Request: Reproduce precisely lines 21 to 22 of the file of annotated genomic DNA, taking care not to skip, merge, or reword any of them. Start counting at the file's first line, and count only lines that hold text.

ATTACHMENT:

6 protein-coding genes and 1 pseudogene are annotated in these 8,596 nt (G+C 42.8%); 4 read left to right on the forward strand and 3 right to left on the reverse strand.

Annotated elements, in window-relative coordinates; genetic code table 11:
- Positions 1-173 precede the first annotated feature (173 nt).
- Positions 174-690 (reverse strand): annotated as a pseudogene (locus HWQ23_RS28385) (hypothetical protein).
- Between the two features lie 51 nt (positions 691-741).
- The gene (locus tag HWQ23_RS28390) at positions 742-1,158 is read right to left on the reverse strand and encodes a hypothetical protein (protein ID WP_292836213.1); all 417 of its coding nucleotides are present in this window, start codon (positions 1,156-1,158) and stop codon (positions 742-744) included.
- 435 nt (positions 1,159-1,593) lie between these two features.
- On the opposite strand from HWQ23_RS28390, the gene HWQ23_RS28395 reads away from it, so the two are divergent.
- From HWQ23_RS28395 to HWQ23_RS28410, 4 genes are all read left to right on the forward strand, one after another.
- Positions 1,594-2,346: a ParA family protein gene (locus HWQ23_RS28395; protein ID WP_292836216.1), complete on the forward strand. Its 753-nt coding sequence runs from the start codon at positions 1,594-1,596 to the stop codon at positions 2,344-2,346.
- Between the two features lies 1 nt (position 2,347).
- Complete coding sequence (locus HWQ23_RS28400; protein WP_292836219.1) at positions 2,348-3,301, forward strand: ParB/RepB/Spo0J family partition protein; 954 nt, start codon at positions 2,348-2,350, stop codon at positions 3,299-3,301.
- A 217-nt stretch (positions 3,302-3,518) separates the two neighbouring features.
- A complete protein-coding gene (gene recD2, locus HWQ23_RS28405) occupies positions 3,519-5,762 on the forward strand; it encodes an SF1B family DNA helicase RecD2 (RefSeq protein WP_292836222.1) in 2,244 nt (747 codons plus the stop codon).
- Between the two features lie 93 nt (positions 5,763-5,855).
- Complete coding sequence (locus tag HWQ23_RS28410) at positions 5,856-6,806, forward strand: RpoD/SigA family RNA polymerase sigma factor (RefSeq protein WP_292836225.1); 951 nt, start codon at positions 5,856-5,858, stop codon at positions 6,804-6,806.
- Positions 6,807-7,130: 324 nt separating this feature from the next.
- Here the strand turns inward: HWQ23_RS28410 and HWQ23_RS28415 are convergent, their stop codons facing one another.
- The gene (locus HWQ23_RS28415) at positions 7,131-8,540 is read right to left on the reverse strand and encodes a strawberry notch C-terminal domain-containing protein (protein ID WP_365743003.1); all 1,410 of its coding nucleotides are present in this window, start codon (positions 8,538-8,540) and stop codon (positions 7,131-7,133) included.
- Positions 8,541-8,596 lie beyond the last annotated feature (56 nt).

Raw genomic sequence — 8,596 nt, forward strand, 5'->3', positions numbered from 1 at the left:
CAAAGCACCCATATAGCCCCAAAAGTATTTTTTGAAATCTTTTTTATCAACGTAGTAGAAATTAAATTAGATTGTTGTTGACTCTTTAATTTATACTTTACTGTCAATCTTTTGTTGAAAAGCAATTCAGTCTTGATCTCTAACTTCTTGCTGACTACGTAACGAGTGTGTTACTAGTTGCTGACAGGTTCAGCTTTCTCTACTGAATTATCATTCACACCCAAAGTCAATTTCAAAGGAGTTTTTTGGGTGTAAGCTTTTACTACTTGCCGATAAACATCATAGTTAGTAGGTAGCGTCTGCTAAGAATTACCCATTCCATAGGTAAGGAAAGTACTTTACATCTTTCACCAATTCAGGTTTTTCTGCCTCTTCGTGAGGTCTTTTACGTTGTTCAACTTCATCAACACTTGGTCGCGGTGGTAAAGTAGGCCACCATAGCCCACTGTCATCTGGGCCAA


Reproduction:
Raw genomic sequence — 8,596 nt, forward strand, 5'->3', positions numbered from 1 at the left:
CAAAGCACCCATATAGCCCCAAAAGTATTTTTTGAAATCTTTTTTATCAACGTAGTAGAAATTAAATTAGATTGTTGTTGACTCTTTAATTTATACTTTACTGTCAATCTTTTGTTGAAAAGCAATTCAGTCTTGATCTCTAACTTCTTGCTGACTACGTAACGAGTGTGTTACTAGTTGCTGACAGGTTCAGCTTTCTCTACTGAATTATCATTCACACCCAAAGTCAATTTCAAAGGAGTTTTTTGGGTGTAAGCTTTTACTACTTGCCGATAAACATCATAGTTAGTAGGTAGCGTCTGCTAAGAATTACCCATTCCATAGGTAAGGAAAGTACTTTACATCTTTCACCAATTCAGGTTTTTCTGCCTCTTCGTGAGGTCTTTTACGTTGTTCAACTTCATCAACACTTGGTCGCGGTGGTAAAGTAGGCCACCATAGCCCACTGTCATCTGGGCCAA